How Endurance Is Actually Built

Endurance is actually built by challenging our base fitness of cardio which in turn build our Vo2 Max (most amount of oxygen we can use during exercise), which is the best measure of cardio/endurance.

In order to challenge our endurance, we must make our heart more efficient. A good measure to see if you are improving would be to do a run for 5 minutes at a certain speed on the treadmill and then measure your Heart Rate immediately after; then repeat that exact test 8 weeks down the road to measure your progress that way.

Another good way to measure our progress would be by increasing the difficulty of your workouts weekly/bi-weekly so you can see that you are progressing week to week.

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Final Thoughts

Besides the workout advice above, I suggest you combine all these following quick tips:

  • Eat healthy and unprocessed foods.
  • Challenge your cardio/endurance (train with intensity).
  • Train frequently.
  • Track your progress.
  • Get to a healthy body weight.
  • Build a good cardio program.
  • Have a goal.

Do these consistently because without sustainability, we will not see the most amount of results possible.

Great changes require consistency and hard work. Keep at it and follow your goals, results will come!

Featured photo credit: asoggetti via unsplash.com

More by this author

Sergio Pedemonte

CEO and Certified Personal Trainer of Your House Fitness

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Last Updated on January 21, 2020

The Best Way to Create a Vision for the Life You Want

The Best Way to Create a Vision for the Life You Want

Creating a vision for your life might seem like a frivolous, fantastical waste of time, but it’s not: creating a compelling vision of the life you want is actually one of the most effective strategies for achieving the life of your dreams. Perhaps the best way to look at the concept of a life vision is as a compass to help guide you to take the best actions and make the right choices that help propel you toward your best life.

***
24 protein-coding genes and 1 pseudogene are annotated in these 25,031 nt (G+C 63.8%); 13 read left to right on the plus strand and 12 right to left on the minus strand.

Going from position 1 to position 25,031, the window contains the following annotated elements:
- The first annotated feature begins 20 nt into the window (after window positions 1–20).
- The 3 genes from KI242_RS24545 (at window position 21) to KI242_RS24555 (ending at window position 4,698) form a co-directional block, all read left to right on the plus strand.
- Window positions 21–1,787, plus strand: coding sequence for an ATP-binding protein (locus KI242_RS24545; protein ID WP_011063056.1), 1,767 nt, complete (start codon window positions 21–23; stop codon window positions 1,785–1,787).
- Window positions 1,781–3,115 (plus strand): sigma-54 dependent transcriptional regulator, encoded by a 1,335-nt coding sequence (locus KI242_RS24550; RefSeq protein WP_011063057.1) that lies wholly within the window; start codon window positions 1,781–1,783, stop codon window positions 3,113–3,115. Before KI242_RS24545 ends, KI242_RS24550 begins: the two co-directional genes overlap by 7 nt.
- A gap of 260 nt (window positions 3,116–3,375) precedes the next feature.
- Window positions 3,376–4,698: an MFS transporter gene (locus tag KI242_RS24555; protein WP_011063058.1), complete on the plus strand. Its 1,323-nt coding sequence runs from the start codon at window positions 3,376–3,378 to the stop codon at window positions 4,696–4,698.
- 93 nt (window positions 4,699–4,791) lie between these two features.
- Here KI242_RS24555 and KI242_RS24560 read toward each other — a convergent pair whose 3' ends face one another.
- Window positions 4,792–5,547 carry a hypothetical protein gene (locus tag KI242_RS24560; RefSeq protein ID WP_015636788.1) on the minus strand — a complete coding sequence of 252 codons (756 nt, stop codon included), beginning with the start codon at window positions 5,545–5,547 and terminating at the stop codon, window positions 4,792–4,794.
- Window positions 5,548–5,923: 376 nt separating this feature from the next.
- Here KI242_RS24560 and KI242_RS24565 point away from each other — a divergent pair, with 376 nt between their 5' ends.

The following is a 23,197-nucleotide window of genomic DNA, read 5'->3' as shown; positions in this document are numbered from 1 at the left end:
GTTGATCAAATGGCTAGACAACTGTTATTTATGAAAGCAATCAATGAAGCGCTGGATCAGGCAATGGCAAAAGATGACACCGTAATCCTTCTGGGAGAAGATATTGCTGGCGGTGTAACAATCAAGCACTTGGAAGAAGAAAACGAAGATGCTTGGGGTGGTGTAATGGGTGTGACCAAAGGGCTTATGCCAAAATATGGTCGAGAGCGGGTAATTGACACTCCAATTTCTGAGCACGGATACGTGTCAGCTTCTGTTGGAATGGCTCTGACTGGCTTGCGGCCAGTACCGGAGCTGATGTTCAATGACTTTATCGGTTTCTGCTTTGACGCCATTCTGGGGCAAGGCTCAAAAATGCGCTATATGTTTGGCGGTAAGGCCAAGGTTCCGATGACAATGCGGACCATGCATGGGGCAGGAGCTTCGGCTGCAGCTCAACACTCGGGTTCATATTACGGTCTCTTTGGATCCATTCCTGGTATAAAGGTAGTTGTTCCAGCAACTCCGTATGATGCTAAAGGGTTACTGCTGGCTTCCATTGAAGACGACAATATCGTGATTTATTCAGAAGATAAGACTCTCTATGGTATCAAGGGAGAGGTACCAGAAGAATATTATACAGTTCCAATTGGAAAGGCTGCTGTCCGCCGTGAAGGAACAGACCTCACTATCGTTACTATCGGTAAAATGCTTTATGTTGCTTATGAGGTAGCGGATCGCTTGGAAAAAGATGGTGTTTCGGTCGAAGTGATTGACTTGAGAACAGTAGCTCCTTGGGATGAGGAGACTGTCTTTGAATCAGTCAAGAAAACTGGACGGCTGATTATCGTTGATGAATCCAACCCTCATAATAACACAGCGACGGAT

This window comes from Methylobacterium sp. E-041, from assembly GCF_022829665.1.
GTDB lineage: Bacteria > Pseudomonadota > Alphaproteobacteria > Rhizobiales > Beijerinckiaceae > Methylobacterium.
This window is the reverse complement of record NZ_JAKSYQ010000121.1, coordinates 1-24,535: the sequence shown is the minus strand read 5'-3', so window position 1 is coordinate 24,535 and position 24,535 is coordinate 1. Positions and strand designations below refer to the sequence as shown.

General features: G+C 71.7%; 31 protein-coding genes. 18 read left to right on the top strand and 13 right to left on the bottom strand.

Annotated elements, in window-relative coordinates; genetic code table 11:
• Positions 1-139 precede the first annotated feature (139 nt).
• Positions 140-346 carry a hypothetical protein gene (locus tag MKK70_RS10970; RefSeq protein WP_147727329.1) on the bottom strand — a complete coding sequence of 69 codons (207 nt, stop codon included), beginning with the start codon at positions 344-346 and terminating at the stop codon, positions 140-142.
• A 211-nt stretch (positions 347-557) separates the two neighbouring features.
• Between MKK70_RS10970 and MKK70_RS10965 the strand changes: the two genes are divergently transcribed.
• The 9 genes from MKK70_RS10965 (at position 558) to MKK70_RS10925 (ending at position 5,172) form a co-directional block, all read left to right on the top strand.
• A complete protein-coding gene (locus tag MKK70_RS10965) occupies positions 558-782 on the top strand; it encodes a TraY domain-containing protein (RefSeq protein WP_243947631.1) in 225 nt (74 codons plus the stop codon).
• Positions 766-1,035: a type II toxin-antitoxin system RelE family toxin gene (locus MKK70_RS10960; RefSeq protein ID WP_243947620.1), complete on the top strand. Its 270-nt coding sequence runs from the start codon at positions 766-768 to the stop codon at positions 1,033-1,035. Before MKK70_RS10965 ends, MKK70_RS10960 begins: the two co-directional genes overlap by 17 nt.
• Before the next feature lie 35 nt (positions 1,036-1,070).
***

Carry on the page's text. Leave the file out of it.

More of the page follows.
your vision of where or who you want to be is the greatest asset you have

    Why You Need a Vision

    Experts and life success stories support the idea that with a vision in mind, you are more likely to succeed far beyond what you could otherwise achieve without a clear vision. Think of crafting your life vision as mapping a path to your personal and professional dreams. Life satisfaction and personal happiness are within reach. The harsh reality is that if you don’t develop your own vision, you’ll allow other people and circumstances to direct the course of your life.

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    How to Create Your Life Vision

    Don’t expect a clear and well-defined vision overnight—envisioning your life and determining the course you will follow requires time, and reflection. You need to cultivate vision and perspective, and you also need to apply logic and planning for the practical application of your vision. Your best vision blossoms from your dreams, hopes, and aspirations. It will resonate with your values and ideals, and will generate energy and enthusiasm to help strengthen your commitment to explore the possibilities of your life.

    What Do You Want?

    The question sounds deceptively simple, but it’s often the most difficult to answer. Allowing yourself to explore your deepest desires can be very frightening. You may also not think you have the time to consider something as fanciful as what you want out of life, but it’s important to remind yourself that a life of fulfillment does not usually happen by chance, but by design.

    It’s helpful to ask some thought-provoking questions to help you discover the possibilities of what you want out of life. Consider every aspect of your life, personal and professional, tangible and intangible. Contemplate all the important areas, family and friends, career and success, health and quality of life, spiritual connection and personal growth, and don’t forget about fun and enjoyment.

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    Some tips to guide you:

    • Remember to ask why you want certain things
    • Think about what you want, not on what you don’t want.
    • Give yourself permission to dream.
    • Be creative. Consider ideas that you never thought possible.
    • Focus on your wishes, not what others expect of you.

    Some questions to start your exploration: